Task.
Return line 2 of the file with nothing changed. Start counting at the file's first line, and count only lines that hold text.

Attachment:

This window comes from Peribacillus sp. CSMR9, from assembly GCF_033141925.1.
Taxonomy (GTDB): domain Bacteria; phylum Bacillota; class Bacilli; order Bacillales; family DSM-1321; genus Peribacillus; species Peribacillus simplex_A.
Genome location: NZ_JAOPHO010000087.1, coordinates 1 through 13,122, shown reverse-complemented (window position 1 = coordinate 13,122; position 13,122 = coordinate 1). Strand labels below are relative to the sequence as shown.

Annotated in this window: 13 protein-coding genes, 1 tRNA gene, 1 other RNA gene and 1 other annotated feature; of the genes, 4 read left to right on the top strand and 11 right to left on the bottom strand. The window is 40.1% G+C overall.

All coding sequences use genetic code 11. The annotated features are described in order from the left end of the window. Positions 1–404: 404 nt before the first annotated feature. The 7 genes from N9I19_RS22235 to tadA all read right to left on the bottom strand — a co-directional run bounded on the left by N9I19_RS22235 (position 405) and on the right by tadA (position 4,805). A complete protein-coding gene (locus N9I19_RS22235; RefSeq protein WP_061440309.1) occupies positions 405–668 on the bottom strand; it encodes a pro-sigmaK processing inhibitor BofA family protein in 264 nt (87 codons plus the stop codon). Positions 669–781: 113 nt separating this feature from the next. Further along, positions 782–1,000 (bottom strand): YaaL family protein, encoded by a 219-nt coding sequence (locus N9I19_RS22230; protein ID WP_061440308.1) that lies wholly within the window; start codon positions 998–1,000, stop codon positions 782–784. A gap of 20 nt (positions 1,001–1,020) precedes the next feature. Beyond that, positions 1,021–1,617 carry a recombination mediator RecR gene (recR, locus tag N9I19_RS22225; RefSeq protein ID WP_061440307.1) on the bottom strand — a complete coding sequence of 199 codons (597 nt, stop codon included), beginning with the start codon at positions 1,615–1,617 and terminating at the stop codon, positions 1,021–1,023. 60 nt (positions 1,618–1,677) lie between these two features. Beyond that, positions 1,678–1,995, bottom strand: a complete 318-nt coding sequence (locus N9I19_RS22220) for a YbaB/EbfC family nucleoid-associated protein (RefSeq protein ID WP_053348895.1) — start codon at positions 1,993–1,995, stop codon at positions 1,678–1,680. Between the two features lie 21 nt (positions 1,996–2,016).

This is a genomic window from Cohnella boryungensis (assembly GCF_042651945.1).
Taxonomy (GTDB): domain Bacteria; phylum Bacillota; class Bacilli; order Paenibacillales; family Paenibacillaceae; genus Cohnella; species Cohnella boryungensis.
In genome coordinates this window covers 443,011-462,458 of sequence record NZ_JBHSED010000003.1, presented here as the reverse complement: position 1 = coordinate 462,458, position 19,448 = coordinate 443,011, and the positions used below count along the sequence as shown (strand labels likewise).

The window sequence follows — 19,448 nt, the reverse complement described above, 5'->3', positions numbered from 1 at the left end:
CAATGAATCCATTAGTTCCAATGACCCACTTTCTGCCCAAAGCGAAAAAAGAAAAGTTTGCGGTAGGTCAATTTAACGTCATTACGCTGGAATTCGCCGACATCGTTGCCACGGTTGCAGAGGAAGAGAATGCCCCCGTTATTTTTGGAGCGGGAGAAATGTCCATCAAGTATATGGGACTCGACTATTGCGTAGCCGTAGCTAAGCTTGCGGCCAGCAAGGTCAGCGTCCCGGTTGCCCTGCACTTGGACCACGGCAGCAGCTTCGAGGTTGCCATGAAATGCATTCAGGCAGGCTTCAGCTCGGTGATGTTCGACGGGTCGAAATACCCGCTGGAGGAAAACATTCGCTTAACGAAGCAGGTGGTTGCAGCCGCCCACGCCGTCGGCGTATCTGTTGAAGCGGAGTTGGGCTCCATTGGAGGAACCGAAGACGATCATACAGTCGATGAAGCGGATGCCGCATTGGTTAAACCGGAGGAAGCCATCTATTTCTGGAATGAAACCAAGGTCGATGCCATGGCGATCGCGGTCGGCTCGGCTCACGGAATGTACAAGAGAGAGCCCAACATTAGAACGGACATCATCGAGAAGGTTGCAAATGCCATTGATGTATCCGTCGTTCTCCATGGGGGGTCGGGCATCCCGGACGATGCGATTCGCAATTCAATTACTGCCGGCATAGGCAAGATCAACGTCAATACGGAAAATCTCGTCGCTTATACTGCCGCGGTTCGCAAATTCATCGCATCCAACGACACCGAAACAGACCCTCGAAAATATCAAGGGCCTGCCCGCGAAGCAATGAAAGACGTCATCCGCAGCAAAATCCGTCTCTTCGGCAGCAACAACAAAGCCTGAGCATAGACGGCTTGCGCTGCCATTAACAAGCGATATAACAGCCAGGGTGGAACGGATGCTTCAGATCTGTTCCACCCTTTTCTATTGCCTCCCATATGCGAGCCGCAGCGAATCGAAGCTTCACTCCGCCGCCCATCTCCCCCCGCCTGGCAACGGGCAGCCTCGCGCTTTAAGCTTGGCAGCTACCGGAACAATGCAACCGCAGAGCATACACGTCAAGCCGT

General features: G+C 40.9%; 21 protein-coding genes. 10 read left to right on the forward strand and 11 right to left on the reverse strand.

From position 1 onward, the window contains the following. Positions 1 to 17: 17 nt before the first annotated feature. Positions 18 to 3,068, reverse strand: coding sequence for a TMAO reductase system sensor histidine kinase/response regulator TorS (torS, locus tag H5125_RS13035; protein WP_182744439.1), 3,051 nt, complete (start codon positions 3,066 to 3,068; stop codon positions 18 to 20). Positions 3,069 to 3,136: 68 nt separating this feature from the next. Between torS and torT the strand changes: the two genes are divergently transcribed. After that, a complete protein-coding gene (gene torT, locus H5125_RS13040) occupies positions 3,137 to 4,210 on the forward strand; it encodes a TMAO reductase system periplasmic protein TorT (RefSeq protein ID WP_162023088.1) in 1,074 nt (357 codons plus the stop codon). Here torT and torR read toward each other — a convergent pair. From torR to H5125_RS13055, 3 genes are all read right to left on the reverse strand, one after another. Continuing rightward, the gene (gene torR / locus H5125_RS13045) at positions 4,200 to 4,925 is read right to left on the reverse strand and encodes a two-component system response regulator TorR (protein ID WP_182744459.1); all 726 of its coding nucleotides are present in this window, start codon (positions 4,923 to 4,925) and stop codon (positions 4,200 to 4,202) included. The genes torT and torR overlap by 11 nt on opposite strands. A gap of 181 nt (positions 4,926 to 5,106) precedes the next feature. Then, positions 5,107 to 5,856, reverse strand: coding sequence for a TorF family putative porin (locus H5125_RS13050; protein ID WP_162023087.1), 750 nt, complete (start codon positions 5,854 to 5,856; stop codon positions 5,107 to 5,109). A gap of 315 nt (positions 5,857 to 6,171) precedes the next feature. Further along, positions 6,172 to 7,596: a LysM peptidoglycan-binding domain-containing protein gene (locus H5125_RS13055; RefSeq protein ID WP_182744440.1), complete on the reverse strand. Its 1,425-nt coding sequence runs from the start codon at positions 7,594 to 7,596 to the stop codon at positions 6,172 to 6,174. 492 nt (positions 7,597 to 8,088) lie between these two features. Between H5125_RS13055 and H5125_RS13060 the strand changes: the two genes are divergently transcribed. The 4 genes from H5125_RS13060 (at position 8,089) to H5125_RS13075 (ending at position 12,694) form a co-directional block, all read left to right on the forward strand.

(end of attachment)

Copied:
Taxonomy (GTDB): domain Bacteria; phylum Bacillota; class Bacilli; order Bacillales; family DSM-1321; genus Peribacillus; species Peribacillus simplex_A.